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UTA In The News — Thursday, June 11, 2015

Thursday, June 11, 2015

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Policy standards for educational leaders

Amid sharp criticism from experts and practitioners in recent weeks, a key set of professional standards that guide the training and professional development of the nation’s school leaders will now explicitly address equity, social justice and ethical behaviors, Education Week reported. An earlier draft was chided for downplaying the role of principals and other leaders in addressing those issues. The about-face is a departure for the Council of Chief State School Officers, which owns the copyright to the standards and is partnering with the National Policy Board for Educational Administration to revise them. Bradley Davis, a UT Arlington assistant professor in the College of Education, was among six education leadership professors and education school deans who wrote a letter to CCSSO seeking changes. Davis was quoted in the article.

iPhone cinema

"Tangerine," the opening movie of the Oak Cliff Film Festival, was shot entirely on iPhones, The Dallas Morning News GuideLive reported. Tangerine is the most notable film shot on iPhone. Closer to home, UT Arlington film professor Ya'Ke Smith used eight iPhones to shoot the chilling short "One Hitta Quitta." Smith's film, which won a Special Jury Prize at this year's Dallas International Film Festival, uses the iPhone's mobile technology to critique the culture of Internet violence. Smith's film also is being featured in the Houston Film Commission's Texas Filmmaker's Showcase 2015 June 21 in Los Angeles.

Bringing back manufacturing

UT Arlington researchers — with help from Wal-Mart — are developing a flexible manufacturing system that assembles parts slightly larger than a thimble, Micromanufacturing reported. The theory is that the system could be adapted to different products of different sizes, reducing the manufacturing costs and allowing goods built overseas to be made in the United States. The story originally ran in The Dallas Morning News.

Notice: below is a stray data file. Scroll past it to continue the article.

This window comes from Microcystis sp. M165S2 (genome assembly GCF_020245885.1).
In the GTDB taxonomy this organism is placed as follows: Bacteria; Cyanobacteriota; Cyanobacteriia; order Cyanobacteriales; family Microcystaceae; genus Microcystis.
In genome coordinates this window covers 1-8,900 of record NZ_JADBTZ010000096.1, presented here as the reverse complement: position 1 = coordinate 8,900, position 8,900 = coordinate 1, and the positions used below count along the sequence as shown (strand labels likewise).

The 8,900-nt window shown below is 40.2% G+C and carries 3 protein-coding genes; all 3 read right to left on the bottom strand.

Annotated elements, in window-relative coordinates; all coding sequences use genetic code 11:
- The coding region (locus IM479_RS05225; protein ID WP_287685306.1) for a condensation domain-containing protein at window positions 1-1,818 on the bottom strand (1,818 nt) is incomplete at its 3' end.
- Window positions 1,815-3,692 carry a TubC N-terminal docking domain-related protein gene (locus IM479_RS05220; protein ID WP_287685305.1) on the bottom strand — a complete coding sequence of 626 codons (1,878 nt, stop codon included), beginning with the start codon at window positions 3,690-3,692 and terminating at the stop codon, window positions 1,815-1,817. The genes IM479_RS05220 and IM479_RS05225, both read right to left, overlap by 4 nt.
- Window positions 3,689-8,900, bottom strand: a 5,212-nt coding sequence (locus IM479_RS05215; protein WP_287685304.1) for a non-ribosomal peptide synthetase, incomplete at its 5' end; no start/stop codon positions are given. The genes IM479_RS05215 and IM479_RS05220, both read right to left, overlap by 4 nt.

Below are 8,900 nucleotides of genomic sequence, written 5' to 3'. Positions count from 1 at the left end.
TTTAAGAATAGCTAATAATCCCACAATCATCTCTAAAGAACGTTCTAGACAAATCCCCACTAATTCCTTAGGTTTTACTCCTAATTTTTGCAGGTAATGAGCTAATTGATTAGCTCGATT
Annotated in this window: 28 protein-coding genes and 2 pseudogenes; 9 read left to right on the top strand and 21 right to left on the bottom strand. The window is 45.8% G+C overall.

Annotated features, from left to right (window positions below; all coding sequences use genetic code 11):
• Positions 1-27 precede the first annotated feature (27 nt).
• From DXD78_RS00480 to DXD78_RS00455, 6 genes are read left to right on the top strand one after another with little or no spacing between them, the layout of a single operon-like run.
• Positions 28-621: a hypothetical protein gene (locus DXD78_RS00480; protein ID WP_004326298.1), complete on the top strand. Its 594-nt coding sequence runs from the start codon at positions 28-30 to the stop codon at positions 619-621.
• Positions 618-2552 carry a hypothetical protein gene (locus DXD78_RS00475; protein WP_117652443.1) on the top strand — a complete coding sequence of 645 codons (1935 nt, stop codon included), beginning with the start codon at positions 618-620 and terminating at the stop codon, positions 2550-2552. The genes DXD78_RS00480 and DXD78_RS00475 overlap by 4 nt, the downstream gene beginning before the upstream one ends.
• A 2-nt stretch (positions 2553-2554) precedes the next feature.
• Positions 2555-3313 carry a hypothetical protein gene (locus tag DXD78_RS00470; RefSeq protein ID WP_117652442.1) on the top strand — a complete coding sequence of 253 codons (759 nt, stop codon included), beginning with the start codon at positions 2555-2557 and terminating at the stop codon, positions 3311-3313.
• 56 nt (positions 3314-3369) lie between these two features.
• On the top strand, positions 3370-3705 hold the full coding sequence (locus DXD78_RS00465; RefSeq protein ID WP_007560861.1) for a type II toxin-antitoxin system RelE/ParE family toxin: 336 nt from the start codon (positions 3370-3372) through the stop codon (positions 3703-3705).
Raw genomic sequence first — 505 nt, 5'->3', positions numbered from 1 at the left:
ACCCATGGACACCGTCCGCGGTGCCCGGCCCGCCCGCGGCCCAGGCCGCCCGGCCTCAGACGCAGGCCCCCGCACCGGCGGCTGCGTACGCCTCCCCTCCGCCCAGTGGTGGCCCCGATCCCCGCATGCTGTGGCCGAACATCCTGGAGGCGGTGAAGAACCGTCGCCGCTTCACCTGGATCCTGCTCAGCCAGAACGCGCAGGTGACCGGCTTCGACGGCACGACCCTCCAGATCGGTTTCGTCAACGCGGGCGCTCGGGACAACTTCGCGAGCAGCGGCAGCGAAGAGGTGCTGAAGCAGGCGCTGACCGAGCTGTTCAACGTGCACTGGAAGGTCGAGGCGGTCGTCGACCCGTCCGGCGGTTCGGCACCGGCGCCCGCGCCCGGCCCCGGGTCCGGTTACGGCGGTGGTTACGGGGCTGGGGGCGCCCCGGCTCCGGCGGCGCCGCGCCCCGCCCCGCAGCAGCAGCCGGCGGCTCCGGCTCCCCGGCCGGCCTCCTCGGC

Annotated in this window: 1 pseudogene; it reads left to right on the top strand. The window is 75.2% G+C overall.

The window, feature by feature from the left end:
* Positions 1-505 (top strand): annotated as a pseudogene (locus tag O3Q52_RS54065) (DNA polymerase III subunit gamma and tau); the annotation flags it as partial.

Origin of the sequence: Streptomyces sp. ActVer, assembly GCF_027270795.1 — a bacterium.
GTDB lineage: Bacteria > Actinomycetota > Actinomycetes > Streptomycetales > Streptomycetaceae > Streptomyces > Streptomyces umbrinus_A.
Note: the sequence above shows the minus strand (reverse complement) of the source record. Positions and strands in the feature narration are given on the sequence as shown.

Getting satisfaction

Glide Magazine featured a review of the Rolling Stones' performance last weekend at AT&T Stadium. The article mentioned UT Arlington’s A Cappella Choir, which accompanied the Stones on the song “You Can’t Always Get What You Want.”

Sport and spectacle

Donald Kyle, a UT Arlington assistant professor of history, was quoted in Archaeology magazine, about Greek and Roman horse racing. Kyle’s contribution was part of a larger story on the horse and its unique role in human culture.

Mathematical techniques

Lockheed Martin, a global security and aerospace company, estimates that widely used software testing methods developed at the National Institute of Standards and Technology can trim test planning and design costs by up to 20 percent, while greatly improving the thoroughness of product and system testing during development, reported. Developed with collaborators from The University of Texas at Arlington, NIST’s Advanced Combinatorial Testing System “uses proven mathematical techniques to greatly reduce the number of tests a company needs to perform to ensure the quality of a product or process,” explains NIST computer scientist Richard Kuhn.

Sprinting into the National Championships

Two UT Arlington sprinters, Clayton Vaughn and Quentin Butler, have headed to the National Championship in Oregon to compete in the 100-meter dash, KDAF CW 33 reported. The speedy sprinters are two of only about 100 men to ever break the 10-second barrier. The national meet runs through Saturday in Oregon.